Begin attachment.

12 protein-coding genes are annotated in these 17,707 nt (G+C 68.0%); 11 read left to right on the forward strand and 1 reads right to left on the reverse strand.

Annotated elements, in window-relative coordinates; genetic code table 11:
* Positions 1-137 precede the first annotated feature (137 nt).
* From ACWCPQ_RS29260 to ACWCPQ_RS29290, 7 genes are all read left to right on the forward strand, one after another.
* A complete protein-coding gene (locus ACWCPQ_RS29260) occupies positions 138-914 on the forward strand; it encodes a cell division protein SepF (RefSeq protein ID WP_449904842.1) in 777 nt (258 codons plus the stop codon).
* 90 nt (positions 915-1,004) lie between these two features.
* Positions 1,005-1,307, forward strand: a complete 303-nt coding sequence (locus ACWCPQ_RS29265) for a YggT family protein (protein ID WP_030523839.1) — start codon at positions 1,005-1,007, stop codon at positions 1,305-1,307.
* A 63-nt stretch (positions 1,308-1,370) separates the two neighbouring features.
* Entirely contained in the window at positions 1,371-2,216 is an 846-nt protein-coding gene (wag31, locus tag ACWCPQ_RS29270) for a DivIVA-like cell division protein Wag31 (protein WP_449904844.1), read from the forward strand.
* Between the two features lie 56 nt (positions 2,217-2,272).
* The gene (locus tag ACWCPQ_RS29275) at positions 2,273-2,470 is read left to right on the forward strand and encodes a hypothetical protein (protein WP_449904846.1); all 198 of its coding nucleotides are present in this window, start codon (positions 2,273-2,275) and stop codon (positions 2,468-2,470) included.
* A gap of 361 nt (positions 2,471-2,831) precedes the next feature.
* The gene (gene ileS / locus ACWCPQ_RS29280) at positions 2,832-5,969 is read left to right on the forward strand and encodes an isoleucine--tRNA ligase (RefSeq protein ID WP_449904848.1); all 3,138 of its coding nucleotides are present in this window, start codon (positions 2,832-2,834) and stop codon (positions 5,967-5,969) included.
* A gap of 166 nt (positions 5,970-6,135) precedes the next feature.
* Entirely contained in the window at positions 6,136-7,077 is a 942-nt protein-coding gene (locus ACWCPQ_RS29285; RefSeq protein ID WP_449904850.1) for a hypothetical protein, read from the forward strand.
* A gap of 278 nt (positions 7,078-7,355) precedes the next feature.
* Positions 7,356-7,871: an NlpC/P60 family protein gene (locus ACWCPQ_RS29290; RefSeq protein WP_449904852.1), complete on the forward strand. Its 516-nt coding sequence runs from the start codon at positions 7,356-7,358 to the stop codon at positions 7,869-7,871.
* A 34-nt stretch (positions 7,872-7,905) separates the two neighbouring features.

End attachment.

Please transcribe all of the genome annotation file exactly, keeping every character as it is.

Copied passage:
12 protein-coding genes are annotated in these 17,707 nt (G+C 68.0%); 11 read left to right on the forward strand and 1 reads right to left on the reverse strand.

Annotated elements, in window-relative coordinates; genetic code table 11:
* Positions 1-137 precede the first annotated feature (137 nt).
* From ACWCPQ_RS29260 to ACWCPQ_RS29290, 7 genes are all read left to right on the forward strand, one after another.
* A complete protein-coding gene (locus ACWCPQ_RS29260) occupies positions 138-914 on the forward strand; it encodes a cell division protein SepF (RefSeq protein ID WP_449904842.1) in 777 nt (258 codons plus the stop codon).
* 90 nt (positions 915-1,004) lie between these two features.
* Positions 1,005-1,307, forward strand: a complete 303-nt coding sequence (locus ACWCPQ_RS29265) for a YggT family protein (protein ID WP_030523839.1) — start codon at positions 1,005-1,007, stop codon at positions 1,305-1,307.
* A 63-nt stretch (positions 1,308-1,370) separates the two neighbouring features.
* Entirely contained in the window at positions 1,371-2,216 is an 846-nt protein-coding gene (wag31, locus tag ACWCPQ_RS29270) for a DivIVA-like cell division protein Wag31 (protein WP_449904844.1), read from the forward strand.
* Between the two features lie 56 nt (positions 2,217-2,272).
* The gene (locus tag ACWCPQ_RS29275) at positions 2,273-2,470 is read left to right on the forward strand and encodes a hypothetical protein (protein WP_449904846.1); all 198 of its coding nucleotides are present in this window, start codon (positions 2,273-2,275) and stop codon (positions 2,468-2,470) included.
* A gap of 361 nt (positions 2,471-2,831) precedes the next feature.
* The gene (gene ileS / locus ACWCPQ_RS29280) at positions 2,832-5,969 is read left to right on the forward strand and encodes an isoleucine--tRNA ligase (RefSeq protein ID WP_449904848.1); all 3,138 of its coding nucleotides are present in this window, start codon (positions 2,832-2,834) and stop codon (positions 5,967-5,969) included.
* A gap of 166 nt (positions 5,970-6,135) precedes the next feature.
* Entirely contained in the window at positions 6,136-7,077 is a 942-nt protein-coding gene (locus ACWCPQ_RS29285; RefSeq protein ID WP_449904850.1) for a hypothetical protein, read from the forward strand.
* A gap of 278 nt (positions 7,078-7,355) precedes the next feature.
* Positions 7,356-7,871: an NlpC/P60 family protein gene (locus ACWCPQ_RS29290; RefSeq protein WP_449904852.1), complete on the forward strand. Its 516-nt coding sequence runs from the start codon at positions 7,356-7,358 to the stop codon at positions 7,869-7,871.
* A 34-nt stretch (positions 7,872-7,905) separates the two neighbouring features.